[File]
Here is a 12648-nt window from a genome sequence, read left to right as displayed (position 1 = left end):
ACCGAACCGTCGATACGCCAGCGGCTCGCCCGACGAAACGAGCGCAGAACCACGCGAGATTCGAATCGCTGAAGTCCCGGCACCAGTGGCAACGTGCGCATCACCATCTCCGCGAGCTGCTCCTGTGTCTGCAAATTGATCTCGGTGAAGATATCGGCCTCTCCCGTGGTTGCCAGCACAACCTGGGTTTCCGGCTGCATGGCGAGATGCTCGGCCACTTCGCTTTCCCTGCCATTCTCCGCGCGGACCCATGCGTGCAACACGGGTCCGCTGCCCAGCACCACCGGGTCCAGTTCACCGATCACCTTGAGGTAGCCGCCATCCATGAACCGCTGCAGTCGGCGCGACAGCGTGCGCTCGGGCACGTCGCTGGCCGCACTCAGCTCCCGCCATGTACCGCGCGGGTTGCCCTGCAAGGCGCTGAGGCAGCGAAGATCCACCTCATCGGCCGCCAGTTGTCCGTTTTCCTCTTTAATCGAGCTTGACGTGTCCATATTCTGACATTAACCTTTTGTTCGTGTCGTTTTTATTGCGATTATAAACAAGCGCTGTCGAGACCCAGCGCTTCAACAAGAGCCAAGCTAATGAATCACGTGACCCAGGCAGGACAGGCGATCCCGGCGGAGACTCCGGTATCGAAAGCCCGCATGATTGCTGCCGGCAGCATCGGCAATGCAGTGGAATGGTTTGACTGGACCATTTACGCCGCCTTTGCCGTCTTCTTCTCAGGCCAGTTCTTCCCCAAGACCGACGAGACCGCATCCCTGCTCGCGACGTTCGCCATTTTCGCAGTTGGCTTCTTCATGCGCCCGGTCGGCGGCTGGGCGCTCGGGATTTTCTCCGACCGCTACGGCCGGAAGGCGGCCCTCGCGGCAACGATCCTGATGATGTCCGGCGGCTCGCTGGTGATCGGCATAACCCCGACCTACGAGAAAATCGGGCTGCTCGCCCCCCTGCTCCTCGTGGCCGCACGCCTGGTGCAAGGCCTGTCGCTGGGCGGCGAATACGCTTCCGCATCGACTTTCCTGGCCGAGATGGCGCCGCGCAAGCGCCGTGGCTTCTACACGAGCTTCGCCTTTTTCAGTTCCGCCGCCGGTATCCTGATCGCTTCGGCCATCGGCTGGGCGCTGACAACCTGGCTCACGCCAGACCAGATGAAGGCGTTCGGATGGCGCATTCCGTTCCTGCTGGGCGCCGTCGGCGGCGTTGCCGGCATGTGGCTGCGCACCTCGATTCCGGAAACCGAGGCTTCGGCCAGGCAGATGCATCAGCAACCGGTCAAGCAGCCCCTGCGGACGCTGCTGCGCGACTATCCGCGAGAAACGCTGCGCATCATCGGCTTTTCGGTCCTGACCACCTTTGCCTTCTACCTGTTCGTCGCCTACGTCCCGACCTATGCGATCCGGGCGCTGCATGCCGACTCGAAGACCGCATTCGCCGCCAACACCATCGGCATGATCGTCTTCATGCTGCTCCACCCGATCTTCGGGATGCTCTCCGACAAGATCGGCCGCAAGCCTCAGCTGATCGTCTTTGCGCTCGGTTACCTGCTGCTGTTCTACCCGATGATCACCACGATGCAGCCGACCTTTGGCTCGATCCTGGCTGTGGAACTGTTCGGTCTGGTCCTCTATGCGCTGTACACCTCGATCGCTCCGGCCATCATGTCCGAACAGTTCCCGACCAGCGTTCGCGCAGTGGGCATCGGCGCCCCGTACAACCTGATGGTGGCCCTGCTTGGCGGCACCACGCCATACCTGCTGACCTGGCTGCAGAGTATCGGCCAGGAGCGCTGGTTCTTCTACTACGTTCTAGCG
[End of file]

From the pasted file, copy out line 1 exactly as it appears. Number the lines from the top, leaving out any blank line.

Here is a 12648-nt window from a genome sequence, read left to right as displayed (position 1 = left end):